Before opening her law firm, The Ghatt Law Group, which was the first communications firm owned by women and minorities, Jeneba regulated Comcast and Starpower as the Assistant General Counsel for the District of Columbia's Office of Cable Television and Telecommunications, and at one point was the only communications regulatory attorney in the entire city. She is founding member and policy chair for a new trade association, the National Association of Multicultural Digital Entrepreneurs and provides advice and counsel to new businesses in the tech industry, particularly small businesses owned by women and minorities.
Born in Sierra Leone, West Africa, but raised in the United States by her Catholic mom and Muslim dad, she started her college career creating web content for one of the earliest websites in history while working part time for the University of Maryland's Office of Technology. Following her graduation from the Catholic University of America, Columbus School of Law, she founded and co-wrote one of the earliest blogs and since then has gone on to found and author six different widely read and influential blogs. She was one of only 22 writers and bloggers to attend the first White House summit for African American media.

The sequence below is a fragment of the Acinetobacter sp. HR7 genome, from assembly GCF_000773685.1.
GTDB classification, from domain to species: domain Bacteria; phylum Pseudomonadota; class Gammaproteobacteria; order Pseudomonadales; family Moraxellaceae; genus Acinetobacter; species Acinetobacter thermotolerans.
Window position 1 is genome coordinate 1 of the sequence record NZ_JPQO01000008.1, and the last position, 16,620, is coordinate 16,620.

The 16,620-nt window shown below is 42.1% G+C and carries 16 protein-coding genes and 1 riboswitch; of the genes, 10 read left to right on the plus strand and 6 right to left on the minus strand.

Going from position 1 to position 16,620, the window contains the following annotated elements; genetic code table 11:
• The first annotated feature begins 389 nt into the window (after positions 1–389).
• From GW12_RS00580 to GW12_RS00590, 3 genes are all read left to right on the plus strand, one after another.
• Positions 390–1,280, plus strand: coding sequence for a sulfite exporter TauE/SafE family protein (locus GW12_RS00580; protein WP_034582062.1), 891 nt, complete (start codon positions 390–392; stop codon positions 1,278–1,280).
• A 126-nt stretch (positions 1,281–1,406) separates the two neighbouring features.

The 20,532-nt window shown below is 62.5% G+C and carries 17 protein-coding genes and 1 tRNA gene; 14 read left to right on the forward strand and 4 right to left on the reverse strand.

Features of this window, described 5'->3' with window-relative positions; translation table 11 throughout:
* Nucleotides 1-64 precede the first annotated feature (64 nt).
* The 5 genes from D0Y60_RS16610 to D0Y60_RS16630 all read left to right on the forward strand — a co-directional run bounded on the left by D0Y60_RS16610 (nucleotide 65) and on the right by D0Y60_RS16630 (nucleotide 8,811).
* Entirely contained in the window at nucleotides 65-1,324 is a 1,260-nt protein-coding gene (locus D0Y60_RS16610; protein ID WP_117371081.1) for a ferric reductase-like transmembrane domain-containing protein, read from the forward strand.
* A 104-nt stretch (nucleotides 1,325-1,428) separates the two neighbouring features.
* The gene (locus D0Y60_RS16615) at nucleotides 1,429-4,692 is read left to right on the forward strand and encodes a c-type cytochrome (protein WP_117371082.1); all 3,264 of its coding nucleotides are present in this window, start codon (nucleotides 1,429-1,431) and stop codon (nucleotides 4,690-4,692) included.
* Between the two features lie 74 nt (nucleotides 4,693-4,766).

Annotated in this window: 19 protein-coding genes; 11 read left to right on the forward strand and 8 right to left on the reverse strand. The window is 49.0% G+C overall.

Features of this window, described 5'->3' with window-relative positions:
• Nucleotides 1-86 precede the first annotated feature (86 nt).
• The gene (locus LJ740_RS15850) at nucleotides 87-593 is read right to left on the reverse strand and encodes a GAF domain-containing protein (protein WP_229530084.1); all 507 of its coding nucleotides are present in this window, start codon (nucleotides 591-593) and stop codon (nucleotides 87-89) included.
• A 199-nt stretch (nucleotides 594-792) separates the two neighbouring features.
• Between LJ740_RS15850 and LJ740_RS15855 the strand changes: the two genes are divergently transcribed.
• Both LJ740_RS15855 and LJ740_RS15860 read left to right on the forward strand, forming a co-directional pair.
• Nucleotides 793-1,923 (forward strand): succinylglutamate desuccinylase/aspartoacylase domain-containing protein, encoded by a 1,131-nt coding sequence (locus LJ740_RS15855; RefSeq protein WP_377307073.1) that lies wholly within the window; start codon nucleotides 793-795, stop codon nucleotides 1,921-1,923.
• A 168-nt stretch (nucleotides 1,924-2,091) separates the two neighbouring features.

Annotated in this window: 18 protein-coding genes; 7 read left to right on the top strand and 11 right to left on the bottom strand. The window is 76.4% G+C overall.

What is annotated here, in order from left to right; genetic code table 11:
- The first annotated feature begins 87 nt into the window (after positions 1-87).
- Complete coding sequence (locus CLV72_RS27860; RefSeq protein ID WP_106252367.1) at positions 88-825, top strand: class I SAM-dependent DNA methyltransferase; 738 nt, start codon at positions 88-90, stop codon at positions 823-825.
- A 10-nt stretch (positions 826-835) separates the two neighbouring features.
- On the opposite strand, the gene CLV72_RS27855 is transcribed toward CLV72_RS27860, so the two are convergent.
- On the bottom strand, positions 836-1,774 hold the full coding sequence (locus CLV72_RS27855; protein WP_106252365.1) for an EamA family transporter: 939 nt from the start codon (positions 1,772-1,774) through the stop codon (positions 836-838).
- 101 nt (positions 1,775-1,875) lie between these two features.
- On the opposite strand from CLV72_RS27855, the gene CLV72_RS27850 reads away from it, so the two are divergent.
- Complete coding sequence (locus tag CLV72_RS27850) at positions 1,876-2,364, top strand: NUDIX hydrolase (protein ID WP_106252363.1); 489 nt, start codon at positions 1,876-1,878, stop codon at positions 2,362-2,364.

She holds a Certificate in Communications Law Studies from Catholic; a Juris Doctor from there as well, and a Master of Law in advocacy degree from the Georgetown University Law Center where she first taught and lectured as a Staff Attorney and Graduate fellow at that law school's Institute for Public Representation. She later went on to teach Media Law at the University of Maryland at College Park and guest lecture at Yale Law School and Penn State University, College of Telecommunications. She is well skilled and versed with social media and manages several Twitter, Facebook, Linked In accounts and groups.
She sits on the board of several non profits and trade associations.
Contact Jeneba Ghatt